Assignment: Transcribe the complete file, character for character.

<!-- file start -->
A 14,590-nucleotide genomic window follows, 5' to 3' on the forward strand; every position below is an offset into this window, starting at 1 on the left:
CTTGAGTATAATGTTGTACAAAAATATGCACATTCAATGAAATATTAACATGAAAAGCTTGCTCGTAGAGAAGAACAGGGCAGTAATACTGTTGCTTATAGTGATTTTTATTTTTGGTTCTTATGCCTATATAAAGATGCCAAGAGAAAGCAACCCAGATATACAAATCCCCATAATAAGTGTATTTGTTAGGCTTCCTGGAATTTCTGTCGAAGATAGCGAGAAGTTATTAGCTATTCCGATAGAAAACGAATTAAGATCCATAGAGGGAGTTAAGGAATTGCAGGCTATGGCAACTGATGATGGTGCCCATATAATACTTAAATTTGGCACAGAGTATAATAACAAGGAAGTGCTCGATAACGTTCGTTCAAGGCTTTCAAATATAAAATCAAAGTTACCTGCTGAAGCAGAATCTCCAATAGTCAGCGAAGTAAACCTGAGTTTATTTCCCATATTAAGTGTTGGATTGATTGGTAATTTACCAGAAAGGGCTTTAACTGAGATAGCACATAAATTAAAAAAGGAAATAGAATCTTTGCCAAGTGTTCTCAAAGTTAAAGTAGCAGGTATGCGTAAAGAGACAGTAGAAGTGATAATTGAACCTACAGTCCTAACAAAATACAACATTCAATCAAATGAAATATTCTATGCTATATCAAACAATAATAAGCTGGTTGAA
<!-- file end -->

A 14,590-nucleotide genomic window follows, 5' to 3' on the forward strand; every position below is an offset into this window, starting at 1 on the left:
CTTGAGTATAATGTTGTACAAAAATATGCACATTCAATGAAATATTAACATGAAAAGCTTGCTCGTAGAGAAGAACAGGGCAGTAATACTGTTGCTTATAGTGATTTTTATTTTTGGTTCTTATGCCTATATAAAGATGCCAAGAGAAAGCAACCCAGATATACAAATCCCCATAATAAGTGTATTTGTTAGGCTTCCTGGAATTTCTGTCGAAGATAGCGAGAAGTTATTAGCTATTCCGATAGAAAACGAATTAAGATCCATAGAGGGAGTTAAGGAATTGCAGGCTATGGCAACTGATGATGGTGCCCATATAATACTTAAATTTGGCACAGAGTATAATAACAAGGAAGTGCTCGATAACGTTCGTTCAAGGCTTTCAAATATAAAATCAAAGTTACCTGCTGAAGCAGAATCTCCAATAGTCAGCGAAGTAAACCTGAGTTTATTTCCCATATTAAGTGTTGGATTGATTGGTAATTTACCAGAAAGGGCTTTAACTGAGATAGCACATAAATTAAAAAAGGAAATAGAATCTTTGCCAAGTGTTCTCAAAGTTAAAGTAGCAGGTATGCGTAAAGAGACAGTAGAAGTGATAATTGAACCTACAGTCCTAACAAAATACAACATTCAATCAAATGAAATATTCTATGCTATATCAAACAATAATAAGCTGGTTGAA